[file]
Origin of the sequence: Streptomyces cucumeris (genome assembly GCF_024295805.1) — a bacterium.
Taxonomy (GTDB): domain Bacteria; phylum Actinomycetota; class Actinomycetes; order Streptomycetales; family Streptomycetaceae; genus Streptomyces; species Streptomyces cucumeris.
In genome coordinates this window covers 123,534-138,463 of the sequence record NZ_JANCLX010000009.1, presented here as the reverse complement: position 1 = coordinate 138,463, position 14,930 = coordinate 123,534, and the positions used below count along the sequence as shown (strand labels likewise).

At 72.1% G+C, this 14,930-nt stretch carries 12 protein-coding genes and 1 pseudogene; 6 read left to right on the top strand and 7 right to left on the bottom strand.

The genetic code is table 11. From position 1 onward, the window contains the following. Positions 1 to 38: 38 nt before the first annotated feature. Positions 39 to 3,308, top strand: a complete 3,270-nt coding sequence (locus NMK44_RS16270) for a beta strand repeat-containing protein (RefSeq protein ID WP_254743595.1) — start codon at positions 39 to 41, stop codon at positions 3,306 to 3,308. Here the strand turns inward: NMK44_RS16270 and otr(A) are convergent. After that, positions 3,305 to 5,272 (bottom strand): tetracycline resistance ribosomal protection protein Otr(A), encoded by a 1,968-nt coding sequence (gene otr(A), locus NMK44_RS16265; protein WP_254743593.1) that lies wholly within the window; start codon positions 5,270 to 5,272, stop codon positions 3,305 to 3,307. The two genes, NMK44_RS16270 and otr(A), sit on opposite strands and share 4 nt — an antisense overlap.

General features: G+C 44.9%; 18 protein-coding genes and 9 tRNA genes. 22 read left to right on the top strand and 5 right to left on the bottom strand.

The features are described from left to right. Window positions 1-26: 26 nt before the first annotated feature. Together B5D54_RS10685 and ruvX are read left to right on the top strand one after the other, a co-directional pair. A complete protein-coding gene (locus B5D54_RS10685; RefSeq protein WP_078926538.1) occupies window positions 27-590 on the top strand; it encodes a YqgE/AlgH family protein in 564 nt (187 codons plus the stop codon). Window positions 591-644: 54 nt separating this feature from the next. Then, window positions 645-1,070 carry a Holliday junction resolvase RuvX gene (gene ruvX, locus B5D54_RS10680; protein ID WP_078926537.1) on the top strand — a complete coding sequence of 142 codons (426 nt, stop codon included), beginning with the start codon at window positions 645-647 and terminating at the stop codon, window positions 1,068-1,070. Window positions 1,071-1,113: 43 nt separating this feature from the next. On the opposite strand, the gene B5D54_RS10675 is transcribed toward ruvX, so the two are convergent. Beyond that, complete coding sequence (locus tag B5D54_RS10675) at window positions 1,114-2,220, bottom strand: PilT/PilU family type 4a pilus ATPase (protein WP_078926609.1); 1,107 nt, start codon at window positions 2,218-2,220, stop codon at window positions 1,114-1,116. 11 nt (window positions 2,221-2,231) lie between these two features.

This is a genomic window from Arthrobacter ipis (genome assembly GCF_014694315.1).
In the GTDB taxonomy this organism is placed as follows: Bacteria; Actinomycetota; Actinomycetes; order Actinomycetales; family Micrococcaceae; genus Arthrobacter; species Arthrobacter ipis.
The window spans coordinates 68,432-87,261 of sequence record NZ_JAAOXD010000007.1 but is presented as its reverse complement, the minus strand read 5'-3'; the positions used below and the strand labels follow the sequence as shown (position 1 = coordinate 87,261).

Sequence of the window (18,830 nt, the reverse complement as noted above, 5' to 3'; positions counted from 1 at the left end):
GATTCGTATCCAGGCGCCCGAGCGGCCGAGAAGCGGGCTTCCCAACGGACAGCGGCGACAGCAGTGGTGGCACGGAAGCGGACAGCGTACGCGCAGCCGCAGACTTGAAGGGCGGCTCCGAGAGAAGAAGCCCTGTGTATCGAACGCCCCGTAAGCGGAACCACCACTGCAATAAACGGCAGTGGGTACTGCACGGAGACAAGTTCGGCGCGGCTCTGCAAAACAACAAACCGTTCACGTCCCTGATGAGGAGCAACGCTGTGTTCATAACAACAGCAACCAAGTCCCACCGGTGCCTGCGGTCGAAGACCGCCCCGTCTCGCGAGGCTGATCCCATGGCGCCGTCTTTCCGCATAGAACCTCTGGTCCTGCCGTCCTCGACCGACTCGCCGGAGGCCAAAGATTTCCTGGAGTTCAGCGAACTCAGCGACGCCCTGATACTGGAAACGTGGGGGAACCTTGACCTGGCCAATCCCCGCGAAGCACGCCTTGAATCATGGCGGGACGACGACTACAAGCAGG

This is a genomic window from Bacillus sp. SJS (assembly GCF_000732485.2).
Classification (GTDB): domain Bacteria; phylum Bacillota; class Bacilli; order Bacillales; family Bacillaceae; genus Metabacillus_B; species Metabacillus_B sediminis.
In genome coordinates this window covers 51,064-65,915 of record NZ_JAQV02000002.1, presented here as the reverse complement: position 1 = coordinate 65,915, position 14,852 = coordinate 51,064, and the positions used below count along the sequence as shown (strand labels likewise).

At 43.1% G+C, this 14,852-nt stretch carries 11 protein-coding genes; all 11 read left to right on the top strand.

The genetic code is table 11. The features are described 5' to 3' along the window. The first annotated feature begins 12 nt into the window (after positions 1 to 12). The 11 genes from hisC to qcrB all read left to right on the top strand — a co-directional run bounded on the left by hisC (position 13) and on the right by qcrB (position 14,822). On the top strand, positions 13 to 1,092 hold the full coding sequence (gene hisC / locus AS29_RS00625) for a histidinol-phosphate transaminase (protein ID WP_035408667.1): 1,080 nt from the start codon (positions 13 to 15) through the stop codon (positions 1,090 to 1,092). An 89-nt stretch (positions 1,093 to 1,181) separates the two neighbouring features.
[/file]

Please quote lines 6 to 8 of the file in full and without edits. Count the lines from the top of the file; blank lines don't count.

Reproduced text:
General features: G+C 44.9%; 18 protein-coding genes and 9 tRNA genes. 22 read left to right on the top strand and 5 right to left on the bottom strand.

The features are described from left to right. Window positions 1-26: 26 nt before the first annotated feature. Together B5D54_RS10685 and ruvX are read left to right on the top strand one after the other, a co-directional pair. A complete protein-coding gene (locus B5D54_RS10685; RefSeq protein WP_078926538.1) occupies window positions 27-590 on the top strand; it encodes a YqgE/AlgH family protein in 564 nt (187 codons plus the stop codon). Window positions 591-644: 54 nt separating this feature from the next. Then, window positions 645-1,070 carry a Holliday junction resolvase RuvX gene (gene ruvX, locus B5D54_RS10680; protein ID WP_078926537.1) on the top strand — a complete coding sequence of 142 codons (426 nt, stop codon included), beginning with the start codon at window positions 645-647 and terminating at the stop codon, window positions 1,068-1,070. Window positions 1,071-1,113: 43 nt separating this feature from the next. On the opposite strand, the gene B5D54_RS10675 is transcribed toward ruvX, so the two are convergent. Beyond that, complete coding sequence (locus tag B5D54_RS10675) at window positions 1,114-2,220, bottom strand: PilT/PilU family type 4a pilus ATPase (protein WP_078926609.1); 1,107 nt, start codon at window positions 2,218-2,220, stop codon at window positions 1,114-1,116. 11 nt (window positions 2,221-2,231) lie between these two features.

This is a genomic window from Arthrobacter ipis (genome assembly GCF_014694315.1).